Simple Community-Friendly Solutions Are Always Successful
Article by Sergio Bortolotti, PVB Group, for the "International Survey: Bulgaria-Italy" of Novinite.com (Sofia News Agency)
We arrived in Bulgaria in 2003. The market there was still in a rather early stage, from all points of view, and Bulgaria, just like the rest of the world, was in the midst of a real estate and other speculative bubbles.
When we approached the Bulgarian authorities, and in particular the local authority of Svoge, with our proposal to jointly develop the "Sreden Iskar" project, many reacted with incredulity.
A complex industrial project, with a long-term horizon, and in an area that was still almost entirely in the hands of the state.
Yet today, a number of years later, many have come to realize the strategic value of our proposal, which was nothing more than a repeat of what had already been achieved in Trentino, where for decades now many local authorities have been boosting their budgets with the proceeds from their hydroelectric plants and, despite the adverse geographical and morphological conditions, manage to guarantee a good quality of life and thus convince the population to continue living up in the mountains.
As is always the case, the clearest and most simple solutions are also those most likely to succeed.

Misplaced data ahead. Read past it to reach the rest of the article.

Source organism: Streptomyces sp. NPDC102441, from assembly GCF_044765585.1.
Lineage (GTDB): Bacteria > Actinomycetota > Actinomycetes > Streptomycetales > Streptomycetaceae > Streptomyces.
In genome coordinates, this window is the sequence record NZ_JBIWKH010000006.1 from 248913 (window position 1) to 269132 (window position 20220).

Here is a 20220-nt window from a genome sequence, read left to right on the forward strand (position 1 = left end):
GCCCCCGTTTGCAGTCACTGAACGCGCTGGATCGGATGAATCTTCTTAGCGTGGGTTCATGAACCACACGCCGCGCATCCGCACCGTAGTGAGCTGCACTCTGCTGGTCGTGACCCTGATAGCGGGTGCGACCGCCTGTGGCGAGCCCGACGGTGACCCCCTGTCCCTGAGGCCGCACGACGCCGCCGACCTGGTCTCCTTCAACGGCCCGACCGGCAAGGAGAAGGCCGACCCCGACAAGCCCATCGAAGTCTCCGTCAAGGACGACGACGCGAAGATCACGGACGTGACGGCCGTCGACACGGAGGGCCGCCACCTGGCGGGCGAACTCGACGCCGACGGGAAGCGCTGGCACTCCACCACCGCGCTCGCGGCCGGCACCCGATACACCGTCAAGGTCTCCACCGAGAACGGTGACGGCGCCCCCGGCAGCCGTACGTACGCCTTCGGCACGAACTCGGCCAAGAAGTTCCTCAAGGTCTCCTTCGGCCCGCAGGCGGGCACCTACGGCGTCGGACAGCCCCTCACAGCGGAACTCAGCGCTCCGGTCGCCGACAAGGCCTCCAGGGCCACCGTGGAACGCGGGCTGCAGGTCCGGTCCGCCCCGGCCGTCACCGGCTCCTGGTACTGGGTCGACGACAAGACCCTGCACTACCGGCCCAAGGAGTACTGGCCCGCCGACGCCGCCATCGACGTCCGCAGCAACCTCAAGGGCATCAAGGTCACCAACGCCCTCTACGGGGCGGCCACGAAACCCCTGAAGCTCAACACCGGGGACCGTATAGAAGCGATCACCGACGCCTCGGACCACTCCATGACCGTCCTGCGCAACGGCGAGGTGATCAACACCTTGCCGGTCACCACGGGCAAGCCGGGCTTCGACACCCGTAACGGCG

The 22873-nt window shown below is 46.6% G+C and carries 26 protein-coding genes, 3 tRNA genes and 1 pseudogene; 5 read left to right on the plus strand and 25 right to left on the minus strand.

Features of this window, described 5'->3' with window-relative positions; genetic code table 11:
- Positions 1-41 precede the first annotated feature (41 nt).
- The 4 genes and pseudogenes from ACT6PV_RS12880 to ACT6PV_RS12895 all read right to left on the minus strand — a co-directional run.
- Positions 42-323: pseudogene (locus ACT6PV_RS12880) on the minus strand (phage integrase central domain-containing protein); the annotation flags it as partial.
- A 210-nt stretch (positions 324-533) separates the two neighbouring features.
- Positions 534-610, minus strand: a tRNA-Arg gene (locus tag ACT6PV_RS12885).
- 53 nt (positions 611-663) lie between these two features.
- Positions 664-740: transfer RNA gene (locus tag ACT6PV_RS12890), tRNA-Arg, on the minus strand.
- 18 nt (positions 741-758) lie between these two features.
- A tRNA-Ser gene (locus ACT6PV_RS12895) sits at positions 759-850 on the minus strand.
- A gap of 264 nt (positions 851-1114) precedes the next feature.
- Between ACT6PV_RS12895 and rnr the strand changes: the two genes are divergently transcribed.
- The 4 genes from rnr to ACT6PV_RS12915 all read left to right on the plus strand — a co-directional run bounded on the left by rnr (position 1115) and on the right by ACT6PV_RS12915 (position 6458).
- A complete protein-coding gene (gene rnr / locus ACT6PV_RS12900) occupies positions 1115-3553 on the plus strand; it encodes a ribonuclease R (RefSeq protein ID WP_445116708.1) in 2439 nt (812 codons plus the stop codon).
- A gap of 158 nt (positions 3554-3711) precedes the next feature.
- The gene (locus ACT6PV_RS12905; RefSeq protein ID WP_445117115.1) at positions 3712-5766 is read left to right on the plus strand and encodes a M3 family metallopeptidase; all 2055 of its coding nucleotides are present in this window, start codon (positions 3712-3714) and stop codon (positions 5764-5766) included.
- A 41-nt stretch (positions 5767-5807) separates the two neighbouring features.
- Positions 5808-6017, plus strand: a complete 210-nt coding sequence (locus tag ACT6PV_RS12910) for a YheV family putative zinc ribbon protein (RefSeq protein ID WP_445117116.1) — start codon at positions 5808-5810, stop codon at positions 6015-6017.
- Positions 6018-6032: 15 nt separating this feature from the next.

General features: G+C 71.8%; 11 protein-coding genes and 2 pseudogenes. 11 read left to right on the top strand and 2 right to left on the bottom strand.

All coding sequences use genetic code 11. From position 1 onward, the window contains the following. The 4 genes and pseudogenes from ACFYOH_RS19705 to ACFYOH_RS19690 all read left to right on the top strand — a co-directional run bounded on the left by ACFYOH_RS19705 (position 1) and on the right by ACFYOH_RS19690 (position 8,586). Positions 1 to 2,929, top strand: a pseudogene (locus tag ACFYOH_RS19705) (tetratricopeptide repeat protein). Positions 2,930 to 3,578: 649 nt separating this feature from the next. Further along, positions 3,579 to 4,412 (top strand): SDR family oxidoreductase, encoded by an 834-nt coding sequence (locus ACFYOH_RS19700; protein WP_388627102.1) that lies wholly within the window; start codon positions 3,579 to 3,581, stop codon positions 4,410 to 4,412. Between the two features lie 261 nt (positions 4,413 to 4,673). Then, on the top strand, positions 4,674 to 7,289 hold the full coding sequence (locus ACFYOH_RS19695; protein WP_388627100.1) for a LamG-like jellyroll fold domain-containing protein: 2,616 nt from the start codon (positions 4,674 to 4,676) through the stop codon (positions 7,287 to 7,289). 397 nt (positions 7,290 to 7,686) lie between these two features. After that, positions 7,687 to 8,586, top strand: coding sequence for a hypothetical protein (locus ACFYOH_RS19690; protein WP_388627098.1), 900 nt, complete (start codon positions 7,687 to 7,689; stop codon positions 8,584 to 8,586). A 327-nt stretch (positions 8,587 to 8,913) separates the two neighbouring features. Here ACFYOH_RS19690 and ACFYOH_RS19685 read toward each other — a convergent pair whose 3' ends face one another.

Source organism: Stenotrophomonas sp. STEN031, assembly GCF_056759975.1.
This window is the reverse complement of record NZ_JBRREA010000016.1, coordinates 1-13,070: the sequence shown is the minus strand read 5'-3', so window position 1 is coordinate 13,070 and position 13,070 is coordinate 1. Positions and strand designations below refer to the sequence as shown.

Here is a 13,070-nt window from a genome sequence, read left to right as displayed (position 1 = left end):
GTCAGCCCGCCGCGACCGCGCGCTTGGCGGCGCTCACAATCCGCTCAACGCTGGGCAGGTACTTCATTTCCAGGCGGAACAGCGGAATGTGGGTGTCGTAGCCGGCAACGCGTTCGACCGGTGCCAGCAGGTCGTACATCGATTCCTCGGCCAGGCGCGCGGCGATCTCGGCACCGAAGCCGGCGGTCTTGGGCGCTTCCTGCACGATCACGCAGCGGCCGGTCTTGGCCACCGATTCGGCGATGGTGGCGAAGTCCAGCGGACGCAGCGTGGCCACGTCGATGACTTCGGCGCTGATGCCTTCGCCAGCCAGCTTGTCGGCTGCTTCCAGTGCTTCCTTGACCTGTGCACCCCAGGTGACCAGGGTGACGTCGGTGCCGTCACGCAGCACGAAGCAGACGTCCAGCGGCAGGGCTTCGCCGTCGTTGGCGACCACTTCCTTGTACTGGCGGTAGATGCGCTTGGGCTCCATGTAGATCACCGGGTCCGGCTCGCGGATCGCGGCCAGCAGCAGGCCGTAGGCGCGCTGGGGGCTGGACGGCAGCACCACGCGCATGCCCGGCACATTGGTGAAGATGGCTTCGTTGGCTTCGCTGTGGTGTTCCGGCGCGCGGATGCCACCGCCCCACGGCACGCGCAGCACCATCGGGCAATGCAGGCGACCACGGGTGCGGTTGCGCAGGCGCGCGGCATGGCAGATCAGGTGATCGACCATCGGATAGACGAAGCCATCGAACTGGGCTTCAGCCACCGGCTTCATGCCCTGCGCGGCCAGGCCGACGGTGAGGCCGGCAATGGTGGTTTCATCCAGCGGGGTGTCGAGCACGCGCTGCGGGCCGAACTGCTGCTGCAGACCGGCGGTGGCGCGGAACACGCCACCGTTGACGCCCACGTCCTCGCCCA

Of course, building a partnership between the public and private sectors is no easy task: the people involved have a different legitimation of authority and interests, which can, at times, be antagonistic.
But it is precisely in the constant search for balance and dialogue between two such different partners that the most significant aspects of this particular combination of market and common good interests can emerge.
When a community decides to believe in a partnership, like that of Svoge placing its trust in the skills and professionalism of PVB Power Bulgaria, the investment approach too can be positively affected: the enterprise takes on a "social" relevance locally, without neglecting its business approach and its duty to ensure an appropriate return for its shareholders and institutional investors.
The example I could mention, among many, is the decision made years ago - certainly not light-heartedly - to solve the tragic problem of connecting our plants to a network unable to adequately receive the energy we were producing.
Thanks to our partnership with the local authority, and to our relationship with the community at large, we launched a constructive dialogue with the network operator too, which allowed our company to build nearly 15 km of network, undertaking to purchase it from us at a later date.
In this case, instead of posing a problem and demanding a solution, even though provided by law and viable in the short term, we proposed and shared an alternative solution, which enabled us to speed up our investment, thus linking the interests of the community to those of the business venture.
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